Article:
FN8. The guardian ad litem also argues, as a separate issue, that the juvenile court erred in failing to conduct a hearing on her postjudgment motion filed in that court. We address that argument later in this opinion.

*8 In In re C.W., supra, the state trial court terminated the mother's parental rights to her four children, but it transferred the matter to the tribal court of the Indian tribe of which the mother and the children were members for the disposition of the children. On appeal, the Supreme Court of Nebraska rejected the mother's arguments that the entire proceeding should have been transferred to the tribal court, concluding, among other things, that good cause existed to deny the transfer of the entire matter. Among other things, the court concluded:

“In determining whether the doctrine of forum non conveniens should be invoked, the trial court should consider practical factors that make trial of the case easy, expeditious, and inexpensive, such as the relative ease of access to sources of proof, the cost of obtaining attendance of witnesses, and the ability to secure attendance of witnesses through compulsory process.”

In re C.W., 239 Neb. at 828, 479 N.W.2d at 113 (citing In re Wayne R.N., supra). In In re C.W., supra, the Nebraska Supreme Court noted that the evidence in that case demonstrated that“[l]argely by their mother's choice, the children involved in this situation have had little exposure to their Indian culture, and the value of transfer to the tribe with future exposure to the Indian ways of life must be balanced first against the detrimental consequences these children will suffer due to the separation from the psychological parents to whom the children have bonded and become attached. Secondly, we must consider the cultural adjustments that these children, who have not lived in an Indian environment, would have to make and their individual abilities to make those adjustments, as established by the testimony of qualified expert witnesses. See In Interest of J.R.H., 358 N.W .2d 311 (Iowa 1984).”

239 Neb. at 834-35, 479 N.W.2d at 117 (emphasis added). Therefore, after considering the specific facts of that case, the Nebraska Supreme Court concluded that good cause existed for the state trial court to retain jurisdiction of the termination-of-parental rights proceeding.FN9


FN9. The court stated that it reached its decision based on

“the 8-year history of the case, including the facts that the [mother] opposed [an earlier proposed transfer to another tribe], ... and that in 1982 the [other tribe] approved of placement of two of the children in non-Indian homes. Not only was the petition for transfer filed at an advanced stage in the proceedings, but all of the evidence was located in Lancaster County. To transfer the proceedings to the tribal court, located in South Dakota, would pose an undue hardship to the witnesses and parties....”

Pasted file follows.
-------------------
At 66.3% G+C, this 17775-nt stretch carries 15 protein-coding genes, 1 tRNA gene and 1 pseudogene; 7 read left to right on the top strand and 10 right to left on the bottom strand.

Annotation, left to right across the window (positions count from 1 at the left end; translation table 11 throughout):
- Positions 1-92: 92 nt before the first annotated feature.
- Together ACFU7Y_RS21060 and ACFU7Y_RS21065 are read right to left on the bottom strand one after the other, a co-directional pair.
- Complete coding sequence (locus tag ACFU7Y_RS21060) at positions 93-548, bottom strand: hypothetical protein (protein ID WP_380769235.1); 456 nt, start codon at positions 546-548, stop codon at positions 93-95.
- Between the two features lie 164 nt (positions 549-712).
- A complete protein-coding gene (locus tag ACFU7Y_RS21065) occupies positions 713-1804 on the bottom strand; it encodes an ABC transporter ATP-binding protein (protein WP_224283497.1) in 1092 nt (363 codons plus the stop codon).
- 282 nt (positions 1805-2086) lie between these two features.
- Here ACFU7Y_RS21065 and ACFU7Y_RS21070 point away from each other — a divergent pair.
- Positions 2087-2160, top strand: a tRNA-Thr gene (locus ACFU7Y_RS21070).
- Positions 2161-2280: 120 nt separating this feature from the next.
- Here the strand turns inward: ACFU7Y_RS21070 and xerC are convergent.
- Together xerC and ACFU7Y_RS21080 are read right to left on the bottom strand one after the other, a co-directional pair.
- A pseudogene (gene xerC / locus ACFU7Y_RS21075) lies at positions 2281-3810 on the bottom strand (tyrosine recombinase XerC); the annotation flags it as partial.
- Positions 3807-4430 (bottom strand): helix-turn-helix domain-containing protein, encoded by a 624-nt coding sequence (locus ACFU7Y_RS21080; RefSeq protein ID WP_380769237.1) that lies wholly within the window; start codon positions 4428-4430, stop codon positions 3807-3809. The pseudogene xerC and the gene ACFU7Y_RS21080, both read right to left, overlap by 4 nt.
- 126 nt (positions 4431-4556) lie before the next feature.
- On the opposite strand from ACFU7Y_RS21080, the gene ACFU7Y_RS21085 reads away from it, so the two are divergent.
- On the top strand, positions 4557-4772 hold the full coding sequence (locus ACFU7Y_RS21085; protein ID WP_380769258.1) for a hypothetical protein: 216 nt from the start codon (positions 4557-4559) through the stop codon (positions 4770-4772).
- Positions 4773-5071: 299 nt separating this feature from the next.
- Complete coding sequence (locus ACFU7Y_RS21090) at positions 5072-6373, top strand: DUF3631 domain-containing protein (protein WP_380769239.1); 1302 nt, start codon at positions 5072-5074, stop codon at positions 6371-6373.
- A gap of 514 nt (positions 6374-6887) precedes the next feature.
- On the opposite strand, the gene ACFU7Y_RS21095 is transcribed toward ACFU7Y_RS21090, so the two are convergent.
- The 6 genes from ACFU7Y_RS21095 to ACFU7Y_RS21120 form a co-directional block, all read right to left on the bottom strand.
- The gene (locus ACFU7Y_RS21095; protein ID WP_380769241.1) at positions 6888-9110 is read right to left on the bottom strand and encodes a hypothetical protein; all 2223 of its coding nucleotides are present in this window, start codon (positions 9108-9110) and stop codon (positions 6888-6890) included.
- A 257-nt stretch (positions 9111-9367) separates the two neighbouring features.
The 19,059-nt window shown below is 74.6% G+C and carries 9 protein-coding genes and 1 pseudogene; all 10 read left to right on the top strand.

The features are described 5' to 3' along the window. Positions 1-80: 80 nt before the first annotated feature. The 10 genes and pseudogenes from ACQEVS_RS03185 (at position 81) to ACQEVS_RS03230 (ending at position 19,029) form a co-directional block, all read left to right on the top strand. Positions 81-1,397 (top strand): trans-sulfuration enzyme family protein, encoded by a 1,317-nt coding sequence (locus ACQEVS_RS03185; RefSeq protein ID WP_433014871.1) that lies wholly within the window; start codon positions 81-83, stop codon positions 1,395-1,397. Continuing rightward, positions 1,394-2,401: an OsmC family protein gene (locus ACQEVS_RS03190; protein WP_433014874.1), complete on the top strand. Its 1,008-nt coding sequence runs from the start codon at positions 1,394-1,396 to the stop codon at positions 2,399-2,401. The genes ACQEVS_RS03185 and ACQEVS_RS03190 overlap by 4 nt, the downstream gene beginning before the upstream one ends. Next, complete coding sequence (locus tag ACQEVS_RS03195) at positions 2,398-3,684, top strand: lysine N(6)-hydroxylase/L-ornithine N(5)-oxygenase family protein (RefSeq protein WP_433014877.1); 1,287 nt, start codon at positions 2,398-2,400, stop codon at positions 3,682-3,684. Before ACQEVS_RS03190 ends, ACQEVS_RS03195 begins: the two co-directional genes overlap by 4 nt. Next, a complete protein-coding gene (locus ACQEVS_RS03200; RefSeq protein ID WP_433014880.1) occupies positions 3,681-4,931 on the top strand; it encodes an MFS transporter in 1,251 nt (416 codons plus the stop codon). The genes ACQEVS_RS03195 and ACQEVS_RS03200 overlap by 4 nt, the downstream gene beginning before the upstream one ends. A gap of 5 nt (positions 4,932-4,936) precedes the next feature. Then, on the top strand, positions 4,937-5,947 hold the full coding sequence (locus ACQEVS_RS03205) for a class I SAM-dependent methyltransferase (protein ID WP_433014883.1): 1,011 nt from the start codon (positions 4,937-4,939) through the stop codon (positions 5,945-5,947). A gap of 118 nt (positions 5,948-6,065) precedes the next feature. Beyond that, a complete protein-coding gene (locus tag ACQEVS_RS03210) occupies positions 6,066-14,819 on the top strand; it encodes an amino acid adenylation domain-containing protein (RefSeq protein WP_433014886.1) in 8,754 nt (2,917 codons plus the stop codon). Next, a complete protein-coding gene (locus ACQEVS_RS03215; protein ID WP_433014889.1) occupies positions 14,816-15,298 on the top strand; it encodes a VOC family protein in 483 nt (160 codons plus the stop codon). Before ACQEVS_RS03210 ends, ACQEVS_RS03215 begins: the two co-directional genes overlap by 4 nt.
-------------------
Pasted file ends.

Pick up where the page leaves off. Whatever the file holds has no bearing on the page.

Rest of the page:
In re C.W., 239 Neb. at 830, 479 N.W.2d at 115.

In In re Wayne R.N., supra, the father was a member of two Indian tribes and the mother was not an Indian. At the beginning of a termination-of-parental-rights proceeding, the parents moved to transfer the matter from the New Mexico trial court to a tribal court in Oklahoma. The trial court conducted a hearing on the issue of the proposed transfer, and it ultimately determined that good cause existed for it to retain jurisdiction. Among other things, the evidence presented to the trial court indicated that the witnesses who could testify regarding the parents' conduct and its effects on the children were in New Mexico; an attorney for the tribes indicated that the tribes opposed the transfer; and the tribes' social worker testified regarding tribal child-rearing customs, which “minimized the danger that the [parents'] rights would be terminated on the basis of conduct that would have been acceptable to the Tribes.” In re Wayne R.N., 107 N.M. at 344, 757 P.2d at 1336. The appellate court, relying on the modified version of the doctrine of forum non conveniens found in the guidelines promulgated by the Bureau of Indian Affairs, affirmed the trial court's denial of the motion to transfer, concluding that good cause existed for the trial court to retain jurisdiction of the matter. In re Wayne R.N., supra.

*9 In Chester County Department of Social Services v. Coleman, 296 S.C. 355, 372 S.E.2d 912 (Ct.App.1988),FN10 the state trial court, after conducting a placement hearing, ordered that the dependency-type action be transferred to a tribal court; the children appealed the ruling. The Court of Appeals of South Carolina reversed, concluding that the trial court had erred in failing “to consider the various factors which may constitute ‘good cause’ under the [ICWA].” Chester County Dep't of Soc. Servs. v. Coleman, 296 S.C. at 359, 372 S.E.2d at 915. The court stated that